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Fears as patients' records go online; National scheme coming to Kirklees.


A CONTROVERSIAL scheme to put patients' medical records online is to be rolled out across Kirklees.

The Summary Care Records will enable doctors to access a patient's records wherever they need treatment.

More than 340,000 people living in the district will be affected by the UK-wide scheme.

The scheme has now been approved by health officials locally, after a consultation period.

It aims to change the way important medical information is shared with NHS staff.

Patients' medical records will be uploaded to a central database where the information can then be shared between healthcare staff.

At present patient records are in paper files in GP surgeries.

The new database will store medical files in electronic form, with information including current prescriptions, allergies and reactions to medicines.

It means that if the patient is taken ill in another part of the country, a doctor will be able to access their medical history to help with their treatment.

Privacy campaigners have said the move shifts the ownership of medical information from health professionals to the state.

Health bosses have said the information is secure and only accessible to staff directly involved in a patient's treatment.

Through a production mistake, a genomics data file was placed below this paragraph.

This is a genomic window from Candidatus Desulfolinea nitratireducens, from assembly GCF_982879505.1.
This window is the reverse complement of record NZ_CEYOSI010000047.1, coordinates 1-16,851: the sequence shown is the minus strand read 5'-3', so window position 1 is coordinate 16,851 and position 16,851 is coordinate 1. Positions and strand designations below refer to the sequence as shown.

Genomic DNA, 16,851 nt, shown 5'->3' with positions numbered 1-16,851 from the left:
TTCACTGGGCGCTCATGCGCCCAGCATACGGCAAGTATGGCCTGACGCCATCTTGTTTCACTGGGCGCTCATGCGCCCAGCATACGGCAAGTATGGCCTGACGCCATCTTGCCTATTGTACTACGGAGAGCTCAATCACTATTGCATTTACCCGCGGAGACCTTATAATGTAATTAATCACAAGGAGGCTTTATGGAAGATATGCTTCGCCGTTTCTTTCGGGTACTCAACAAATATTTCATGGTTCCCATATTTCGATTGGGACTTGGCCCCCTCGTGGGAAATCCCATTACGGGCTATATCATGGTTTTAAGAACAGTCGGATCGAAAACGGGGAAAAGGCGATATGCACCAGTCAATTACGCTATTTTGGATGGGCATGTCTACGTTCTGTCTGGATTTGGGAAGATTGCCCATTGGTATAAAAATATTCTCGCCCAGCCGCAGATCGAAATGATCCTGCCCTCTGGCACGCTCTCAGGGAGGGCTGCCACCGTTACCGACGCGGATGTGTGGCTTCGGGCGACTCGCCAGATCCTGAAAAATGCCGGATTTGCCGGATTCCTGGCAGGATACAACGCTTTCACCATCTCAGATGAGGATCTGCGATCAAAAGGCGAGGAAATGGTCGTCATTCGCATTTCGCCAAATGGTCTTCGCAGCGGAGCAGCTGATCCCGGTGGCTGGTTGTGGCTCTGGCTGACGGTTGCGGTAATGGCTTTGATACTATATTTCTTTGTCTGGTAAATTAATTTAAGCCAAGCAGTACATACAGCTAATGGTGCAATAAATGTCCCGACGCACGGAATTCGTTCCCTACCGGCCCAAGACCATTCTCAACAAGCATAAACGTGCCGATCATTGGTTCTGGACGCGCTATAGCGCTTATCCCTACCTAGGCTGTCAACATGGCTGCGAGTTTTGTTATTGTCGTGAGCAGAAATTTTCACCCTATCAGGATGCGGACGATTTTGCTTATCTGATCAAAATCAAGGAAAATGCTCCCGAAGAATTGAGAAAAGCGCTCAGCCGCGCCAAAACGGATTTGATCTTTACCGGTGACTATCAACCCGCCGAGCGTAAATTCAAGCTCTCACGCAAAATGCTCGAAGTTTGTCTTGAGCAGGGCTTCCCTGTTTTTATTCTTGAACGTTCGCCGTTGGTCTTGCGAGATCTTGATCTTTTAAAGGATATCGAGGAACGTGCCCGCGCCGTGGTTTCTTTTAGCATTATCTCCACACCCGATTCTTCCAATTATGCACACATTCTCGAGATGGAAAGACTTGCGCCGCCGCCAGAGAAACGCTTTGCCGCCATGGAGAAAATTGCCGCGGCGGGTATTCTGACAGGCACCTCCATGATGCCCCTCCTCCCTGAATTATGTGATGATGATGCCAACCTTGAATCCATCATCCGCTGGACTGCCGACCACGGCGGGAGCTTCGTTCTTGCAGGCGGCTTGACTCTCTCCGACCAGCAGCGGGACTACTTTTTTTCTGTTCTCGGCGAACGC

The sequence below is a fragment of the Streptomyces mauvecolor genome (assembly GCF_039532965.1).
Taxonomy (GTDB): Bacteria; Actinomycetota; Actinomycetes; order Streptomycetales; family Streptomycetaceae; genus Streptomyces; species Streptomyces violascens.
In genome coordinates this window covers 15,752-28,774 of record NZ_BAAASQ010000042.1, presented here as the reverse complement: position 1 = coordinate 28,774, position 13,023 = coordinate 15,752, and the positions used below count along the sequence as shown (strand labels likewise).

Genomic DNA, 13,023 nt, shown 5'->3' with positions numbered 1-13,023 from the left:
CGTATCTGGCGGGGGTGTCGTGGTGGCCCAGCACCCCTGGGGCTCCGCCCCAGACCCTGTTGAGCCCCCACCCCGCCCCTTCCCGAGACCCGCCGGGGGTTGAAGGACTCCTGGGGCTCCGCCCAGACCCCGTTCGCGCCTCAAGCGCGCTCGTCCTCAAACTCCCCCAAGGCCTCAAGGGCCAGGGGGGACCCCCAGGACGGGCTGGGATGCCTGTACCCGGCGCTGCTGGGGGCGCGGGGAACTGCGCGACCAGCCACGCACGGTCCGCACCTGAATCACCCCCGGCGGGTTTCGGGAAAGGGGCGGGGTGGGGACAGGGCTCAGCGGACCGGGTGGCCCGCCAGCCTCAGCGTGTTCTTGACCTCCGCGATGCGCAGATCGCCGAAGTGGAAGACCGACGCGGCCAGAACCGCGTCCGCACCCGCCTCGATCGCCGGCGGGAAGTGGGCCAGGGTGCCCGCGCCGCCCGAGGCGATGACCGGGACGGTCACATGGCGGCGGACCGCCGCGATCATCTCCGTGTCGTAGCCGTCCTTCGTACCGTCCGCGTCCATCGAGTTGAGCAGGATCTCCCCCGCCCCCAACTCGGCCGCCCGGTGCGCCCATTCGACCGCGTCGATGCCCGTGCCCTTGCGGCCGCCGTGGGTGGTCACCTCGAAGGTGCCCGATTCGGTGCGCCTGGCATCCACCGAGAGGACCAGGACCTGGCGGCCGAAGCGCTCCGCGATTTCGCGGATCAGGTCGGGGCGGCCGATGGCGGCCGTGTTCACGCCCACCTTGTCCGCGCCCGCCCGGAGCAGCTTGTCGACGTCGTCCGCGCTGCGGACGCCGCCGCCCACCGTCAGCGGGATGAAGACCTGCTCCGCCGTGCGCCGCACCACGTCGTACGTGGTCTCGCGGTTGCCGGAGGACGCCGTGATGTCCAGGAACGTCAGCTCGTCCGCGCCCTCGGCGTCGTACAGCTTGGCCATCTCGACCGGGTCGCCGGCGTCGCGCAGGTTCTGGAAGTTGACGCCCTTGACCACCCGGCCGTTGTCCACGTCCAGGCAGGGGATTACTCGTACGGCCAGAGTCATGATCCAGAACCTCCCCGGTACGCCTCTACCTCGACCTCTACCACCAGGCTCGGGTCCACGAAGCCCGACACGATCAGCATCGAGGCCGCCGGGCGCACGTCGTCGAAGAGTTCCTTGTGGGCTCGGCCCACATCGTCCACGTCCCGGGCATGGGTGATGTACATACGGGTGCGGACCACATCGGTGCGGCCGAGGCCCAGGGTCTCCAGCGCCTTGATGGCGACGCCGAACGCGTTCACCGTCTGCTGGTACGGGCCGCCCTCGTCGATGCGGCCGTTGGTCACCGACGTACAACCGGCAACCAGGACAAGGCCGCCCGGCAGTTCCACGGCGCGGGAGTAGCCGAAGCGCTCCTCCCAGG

Patients can contact the NHS care records information line on 0845 603 8510, the Patient Advice and Liaison Service (PALS) on 01484 464464 or visit www.nhscarerecords.

THE CASE AGAINST JAMES Elsdon-Baker, a spokesman for the records' campaign group NO2ID, said: "It's shocking that patients and practitioners are being deceived in this way as to who will have access to their families' medical details on the new centralised system.

"Access made in the public interest is a broad category that would result in state snooping into your private medical history.

"A clause that allows the information to be used 'in the public interest' could mean for medical research.

"A document by Connecting for Health, the organisation responsible for the roll-out of the centralised medical record system, states private medical data will be accessed without patients consent by non-medical staff in a variety of situations.

"These reasons include access made in the public interest, access required by statue and access required by court order."

THE CASE FOR DR David Anderson, a Fartown GP, is chairman of the professional executive committee at NHS Kirklees.

He said: "The summary care record allows quick access to patient information.

"It also improves patient safety and access to essential patient data during episodes of urgent or unscheduled care.

"For many patients, making this information available is common sense and they are often surprised that it doesn't happen already."

He said the new system aims to increase the speed of treatment. * SUPPORT: Fartown GP Dr David Anderson, right, said new system aims to speed up treatment
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Publication:Huddersfield Daily Examiner (Huddersfield, England)
Date:Jul 9, 2010
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